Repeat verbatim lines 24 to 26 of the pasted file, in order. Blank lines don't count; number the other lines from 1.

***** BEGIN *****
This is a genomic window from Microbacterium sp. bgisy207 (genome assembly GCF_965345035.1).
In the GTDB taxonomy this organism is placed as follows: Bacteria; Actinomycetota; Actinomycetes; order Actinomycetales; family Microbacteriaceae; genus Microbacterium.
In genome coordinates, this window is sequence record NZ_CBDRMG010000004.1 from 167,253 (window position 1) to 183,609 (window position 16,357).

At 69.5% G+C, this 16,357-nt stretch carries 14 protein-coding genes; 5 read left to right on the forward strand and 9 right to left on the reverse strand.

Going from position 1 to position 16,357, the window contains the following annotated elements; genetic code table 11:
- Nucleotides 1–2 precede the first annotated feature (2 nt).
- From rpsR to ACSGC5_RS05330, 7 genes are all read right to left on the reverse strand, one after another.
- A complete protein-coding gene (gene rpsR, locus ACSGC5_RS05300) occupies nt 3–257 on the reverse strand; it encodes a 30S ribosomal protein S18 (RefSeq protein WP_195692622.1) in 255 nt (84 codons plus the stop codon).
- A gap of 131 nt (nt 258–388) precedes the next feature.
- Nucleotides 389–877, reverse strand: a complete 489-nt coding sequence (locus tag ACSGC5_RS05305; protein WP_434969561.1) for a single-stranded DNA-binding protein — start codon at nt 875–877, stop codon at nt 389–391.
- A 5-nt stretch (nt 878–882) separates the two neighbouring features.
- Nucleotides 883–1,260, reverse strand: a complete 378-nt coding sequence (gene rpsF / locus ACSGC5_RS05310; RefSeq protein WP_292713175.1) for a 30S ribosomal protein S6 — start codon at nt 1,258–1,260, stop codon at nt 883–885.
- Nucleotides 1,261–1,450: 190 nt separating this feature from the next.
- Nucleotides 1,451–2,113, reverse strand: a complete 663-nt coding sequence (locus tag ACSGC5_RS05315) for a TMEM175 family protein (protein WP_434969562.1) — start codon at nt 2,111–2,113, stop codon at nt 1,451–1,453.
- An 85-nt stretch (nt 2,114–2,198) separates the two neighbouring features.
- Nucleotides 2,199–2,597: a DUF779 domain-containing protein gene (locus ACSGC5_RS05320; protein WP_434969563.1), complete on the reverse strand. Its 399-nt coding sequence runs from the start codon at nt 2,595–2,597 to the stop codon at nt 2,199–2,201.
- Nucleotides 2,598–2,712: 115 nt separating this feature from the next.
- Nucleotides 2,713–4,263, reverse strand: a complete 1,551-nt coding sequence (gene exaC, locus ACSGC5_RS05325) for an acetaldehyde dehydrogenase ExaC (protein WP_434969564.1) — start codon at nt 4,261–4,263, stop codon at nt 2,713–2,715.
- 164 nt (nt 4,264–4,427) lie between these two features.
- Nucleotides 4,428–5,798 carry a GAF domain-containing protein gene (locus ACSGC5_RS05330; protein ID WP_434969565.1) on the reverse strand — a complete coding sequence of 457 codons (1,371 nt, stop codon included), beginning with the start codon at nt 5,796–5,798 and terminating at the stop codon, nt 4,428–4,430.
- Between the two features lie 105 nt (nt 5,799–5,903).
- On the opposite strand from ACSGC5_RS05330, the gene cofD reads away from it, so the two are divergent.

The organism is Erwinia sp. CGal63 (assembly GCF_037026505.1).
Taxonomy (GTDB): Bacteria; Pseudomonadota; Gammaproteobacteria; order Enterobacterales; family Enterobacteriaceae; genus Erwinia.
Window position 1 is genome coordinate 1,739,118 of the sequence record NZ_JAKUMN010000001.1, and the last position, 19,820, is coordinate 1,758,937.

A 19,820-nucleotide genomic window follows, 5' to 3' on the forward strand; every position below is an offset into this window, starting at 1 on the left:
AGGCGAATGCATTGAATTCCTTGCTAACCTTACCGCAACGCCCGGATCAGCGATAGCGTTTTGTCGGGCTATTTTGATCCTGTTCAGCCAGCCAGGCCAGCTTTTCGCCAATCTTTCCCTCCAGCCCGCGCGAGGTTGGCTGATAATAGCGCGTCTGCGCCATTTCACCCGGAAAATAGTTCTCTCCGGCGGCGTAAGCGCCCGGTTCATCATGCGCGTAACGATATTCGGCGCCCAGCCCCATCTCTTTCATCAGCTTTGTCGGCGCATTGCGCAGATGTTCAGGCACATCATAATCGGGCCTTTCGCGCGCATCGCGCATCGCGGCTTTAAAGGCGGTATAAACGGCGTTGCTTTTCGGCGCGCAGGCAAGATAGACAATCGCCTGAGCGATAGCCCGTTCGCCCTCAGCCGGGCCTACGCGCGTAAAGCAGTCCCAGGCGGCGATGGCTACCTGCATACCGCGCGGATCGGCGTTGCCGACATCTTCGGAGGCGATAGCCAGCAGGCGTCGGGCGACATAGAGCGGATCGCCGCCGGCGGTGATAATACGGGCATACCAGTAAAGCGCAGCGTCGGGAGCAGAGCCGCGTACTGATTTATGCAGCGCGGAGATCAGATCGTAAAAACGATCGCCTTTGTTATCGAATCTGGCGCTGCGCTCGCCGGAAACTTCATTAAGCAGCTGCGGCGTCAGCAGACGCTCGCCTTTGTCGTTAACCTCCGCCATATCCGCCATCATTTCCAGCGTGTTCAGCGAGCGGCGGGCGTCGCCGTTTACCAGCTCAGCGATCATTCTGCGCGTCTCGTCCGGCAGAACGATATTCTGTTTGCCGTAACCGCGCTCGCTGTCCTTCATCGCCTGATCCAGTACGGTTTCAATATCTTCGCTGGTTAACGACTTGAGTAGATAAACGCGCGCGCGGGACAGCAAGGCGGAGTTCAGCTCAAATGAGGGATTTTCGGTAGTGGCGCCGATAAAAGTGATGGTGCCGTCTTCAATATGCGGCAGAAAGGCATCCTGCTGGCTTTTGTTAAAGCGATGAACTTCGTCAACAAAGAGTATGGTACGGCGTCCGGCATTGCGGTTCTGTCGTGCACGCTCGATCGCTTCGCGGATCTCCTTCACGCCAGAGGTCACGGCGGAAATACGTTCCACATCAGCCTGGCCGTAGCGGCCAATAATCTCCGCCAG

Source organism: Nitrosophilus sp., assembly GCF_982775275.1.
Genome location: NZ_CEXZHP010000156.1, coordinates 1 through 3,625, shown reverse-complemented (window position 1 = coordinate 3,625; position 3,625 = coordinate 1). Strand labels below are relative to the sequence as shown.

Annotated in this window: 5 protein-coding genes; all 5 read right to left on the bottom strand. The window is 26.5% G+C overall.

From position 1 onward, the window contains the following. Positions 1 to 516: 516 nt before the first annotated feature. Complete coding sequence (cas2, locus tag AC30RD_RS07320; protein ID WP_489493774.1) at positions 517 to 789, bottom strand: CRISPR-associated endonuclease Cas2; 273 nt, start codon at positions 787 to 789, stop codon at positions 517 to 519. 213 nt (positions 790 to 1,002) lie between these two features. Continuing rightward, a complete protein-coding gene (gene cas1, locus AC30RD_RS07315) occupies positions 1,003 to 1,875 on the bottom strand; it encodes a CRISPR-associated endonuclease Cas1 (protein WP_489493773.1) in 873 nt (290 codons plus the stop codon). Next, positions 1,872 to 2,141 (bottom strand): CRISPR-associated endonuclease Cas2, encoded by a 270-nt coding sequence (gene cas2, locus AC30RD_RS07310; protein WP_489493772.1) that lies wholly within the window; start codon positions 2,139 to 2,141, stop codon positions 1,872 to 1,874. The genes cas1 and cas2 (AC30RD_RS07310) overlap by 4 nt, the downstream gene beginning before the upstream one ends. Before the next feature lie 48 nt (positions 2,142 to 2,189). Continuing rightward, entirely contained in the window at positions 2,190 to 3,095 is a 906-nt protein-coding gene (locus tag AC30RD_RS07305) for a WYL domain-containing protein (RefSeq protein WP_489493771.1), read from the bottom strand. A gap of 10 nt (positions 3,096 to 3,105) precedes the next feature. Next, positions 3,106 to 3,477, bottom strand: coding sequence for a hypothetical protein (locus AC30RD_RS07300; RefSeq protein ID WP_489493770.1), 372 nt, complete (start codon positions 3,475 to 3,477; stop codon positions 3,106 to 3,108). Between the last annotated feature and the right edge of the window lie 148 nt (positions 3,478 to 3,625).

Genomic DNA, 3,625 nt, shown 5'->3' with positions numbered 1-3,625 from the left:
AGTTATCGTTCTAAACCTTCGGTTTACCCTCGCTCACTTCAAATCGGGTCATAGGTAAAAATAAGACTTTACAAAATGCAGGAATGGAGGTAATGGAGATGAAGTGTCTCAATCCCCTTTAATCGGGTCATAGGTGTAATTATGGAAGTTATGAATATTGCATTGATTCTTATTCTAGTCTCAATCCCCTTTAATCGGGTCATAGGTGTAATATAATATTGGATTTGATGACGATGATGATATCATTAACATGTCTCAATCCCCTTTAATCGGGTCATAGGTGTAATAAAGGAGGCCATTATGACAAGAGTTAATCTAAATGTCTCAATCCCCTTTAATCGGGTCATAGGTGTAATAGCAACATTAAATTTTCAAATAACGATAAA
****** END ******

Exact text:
Taxonomy (GTDB): Bacteria; Pseudomonadota; Gammaproteobacteria; order Enterobacterales; family Enterobacteriaceae; genus Erwinia.
Window position 1 is genome coordinate 1,739,118 of the sequence record NZ_JAKUMN010000001.1, and the last position, 19,820, is coordinate 1,758,937.

A 19,820-nucleotide genomic window follows, 5' to 3' on the forward strand; every position below is an offset into this window, starting at 1 on the left: